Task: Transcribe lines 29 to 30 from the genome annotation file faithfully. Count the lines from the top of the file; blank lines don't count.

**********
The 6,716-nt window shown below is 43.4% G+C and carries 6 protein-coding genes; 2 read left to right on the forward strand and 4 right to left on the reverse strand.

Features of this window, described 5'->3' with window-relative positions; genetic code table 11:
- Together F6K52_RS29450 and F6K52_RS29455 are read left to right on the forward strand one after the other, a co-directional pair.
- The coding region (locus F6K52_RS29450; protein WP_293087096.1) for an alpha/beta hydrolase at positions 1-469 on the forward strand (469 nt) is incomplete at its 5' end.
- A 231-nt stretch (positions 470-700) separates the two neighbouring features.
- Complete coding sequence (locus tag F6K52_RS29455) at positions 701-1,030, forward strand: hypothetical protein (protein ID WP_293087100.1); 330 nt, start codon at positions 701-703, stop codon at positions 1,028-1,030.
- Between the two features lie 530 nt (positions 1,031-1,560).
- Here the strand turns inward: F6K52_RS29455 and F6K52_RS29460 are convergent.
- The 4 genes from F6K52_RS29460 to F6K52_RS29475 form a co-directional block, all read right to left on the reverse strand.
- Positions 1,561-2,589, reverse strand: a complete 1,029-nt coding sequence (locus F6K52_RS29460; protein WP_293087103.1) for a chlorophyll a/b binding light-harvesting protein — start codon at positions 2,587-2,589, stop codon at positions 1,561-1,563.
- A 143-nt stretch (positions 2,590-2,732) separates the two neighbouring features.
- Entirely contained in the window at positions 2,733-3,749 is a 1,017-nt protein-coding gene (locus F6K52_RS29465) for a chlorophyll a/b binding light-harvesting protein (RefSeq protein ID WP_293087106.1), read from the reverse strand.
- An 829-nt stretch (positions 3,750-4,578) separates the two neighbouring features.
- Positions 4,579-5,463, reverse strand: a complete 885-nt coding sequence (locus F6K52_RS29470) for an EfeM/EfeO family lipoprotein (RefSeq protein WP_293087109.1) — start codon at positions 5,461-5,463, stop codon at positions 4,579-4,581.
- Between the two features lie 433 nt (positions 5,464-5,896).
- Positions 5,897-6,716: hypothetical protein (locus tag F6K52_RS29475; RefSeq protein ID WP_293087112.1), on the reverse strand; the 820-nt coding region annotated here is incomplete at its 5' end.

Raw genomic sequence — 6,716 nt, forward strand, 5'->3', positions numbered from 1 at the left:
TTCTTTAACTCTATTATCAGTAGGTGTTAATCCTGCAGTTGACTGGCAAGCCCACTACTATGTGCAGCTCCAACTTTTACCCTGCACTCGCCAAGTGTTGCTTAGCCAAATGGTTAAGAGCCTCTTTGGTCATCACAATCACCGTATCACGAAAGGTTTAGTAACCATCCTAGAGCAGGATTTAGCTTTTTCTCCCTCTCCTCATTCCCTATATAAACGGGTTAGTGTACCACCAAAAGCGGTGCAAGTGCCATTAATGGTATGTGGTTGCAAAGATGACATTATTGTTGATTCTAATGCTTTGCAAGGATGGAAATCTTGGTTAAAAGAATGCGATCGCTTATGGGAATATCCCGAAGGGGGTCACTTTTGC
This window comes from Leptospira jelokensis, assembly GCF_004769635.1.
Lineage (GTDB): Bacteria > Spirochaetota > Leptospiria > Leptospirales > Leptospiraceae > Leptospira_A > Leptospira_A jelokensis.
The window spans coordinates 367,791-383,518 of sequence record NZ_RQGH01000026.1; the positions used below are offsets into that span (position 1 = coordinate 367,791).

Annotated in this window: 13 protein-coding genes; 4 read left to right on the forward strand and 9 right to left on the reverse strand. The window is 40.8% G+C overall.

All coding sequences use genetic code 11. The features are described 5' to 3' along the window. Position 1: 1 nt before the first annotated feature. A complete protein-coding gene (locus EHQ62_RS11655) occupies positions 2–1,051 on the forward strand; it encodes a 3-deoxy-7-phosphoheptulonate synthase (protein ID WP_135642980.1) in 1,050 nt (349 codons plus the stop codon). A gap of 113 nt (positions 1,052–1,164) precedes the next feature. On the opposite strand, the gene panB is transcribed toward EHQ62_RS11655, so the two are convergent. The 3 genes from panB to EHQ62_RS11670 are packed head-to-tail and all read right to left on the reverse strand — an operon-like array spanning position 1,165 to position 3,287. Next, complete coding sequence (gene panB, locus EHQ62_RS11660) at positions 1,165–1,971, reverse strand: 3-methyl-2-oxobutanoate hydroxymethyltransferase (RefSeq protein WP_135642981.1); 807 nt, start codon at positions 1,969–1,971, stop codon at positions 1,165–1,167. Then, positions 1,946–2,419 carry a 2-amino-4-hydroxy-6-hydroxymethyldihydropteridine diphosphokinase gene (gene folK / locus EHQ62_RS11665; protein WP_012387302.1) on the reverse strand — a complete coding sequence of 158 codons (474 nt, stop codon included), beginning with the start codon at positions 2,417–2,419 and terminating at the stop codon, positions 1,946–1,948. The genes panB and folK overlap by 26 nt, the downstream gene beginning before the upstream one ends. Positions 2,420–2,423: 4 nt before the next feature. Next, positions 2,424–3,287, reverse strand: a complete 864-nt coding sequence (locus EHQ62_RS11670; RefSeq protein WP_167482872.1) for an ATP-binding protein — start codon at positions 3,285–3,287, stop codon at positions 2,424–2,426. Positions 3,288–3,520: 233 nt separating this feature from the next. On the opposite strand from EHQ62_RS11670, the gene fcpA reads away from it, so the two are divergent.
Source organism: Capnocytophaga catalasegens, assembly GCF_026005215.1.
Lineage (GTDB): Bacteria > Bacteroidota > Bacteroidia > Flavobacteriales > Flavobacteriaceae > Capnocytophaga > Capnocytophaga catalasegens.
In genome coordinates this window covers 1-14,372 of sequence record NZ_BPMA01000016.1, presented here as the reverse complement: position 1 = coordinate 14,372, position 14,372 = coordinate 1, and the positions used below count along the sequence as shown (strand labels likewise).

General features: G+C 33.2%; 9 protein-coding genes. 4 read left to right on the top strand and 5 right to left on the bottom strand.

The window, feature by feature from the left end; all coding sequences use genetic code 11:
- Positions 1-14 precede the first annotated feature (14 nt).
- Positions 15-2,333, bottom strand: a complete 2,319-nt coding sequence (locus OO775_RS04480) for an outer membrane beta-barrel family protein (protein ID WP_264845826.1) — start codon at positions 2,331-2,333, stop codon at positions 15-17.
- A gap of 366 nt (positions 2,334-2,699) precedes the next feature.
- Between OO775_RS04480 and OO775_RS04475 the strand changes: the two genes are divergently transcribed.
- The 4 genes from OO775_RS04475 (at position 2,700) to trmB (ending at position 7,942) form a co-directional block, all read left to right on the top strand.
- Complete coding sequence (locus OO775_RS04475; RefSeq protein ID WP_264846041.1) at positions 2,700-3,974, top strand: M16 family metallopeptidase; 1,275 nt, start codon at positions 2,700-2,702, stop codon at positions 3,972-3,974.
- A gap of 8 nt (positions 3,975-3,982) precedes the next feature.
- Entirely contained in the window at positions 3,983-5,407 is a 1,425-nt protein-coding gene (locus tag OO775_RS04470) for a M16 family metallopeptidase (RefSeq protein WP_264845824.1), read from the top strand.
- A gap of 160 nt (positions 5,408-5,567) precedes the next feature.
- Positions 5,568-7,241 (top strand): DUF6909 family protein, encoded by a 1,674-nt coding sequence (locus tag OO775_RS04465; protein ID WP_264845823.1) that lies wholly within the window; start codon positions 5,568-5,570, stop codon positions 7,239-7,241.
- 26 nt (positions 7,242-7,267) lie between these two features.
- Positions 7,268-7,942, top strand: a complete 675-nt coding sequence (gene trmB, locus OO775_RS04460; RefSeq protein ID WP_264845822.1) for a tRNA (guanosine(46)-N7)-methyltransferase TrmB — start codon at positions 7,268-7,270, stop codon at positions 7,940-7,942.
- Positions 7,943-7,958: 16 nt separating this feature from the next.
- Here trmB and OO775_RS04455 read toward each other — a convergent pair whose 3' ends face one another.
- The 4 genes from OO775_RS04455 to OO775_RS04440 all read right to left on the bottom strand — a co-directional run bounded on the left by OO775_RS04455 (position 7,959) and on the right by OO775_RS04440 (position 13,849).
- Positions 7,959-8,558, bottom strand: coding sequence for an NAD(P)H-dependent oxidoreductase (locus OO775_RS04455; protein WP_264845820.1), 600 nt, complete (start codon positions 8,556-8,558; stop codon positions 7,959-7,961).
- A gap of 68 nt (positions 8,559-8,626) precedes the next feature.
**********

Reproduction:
- Positions 1-14 precede the first annotated feature (14 nt).
- Positions 15-2,333, bottom strand: a complete 2,319-nt coding sequence (locus OO775_RS04480) for an outer membrane beta-barrel family protein (protein ID WP_264845826.1) — start codon at positions 2,331-2,333, stop codon at positions 15-17.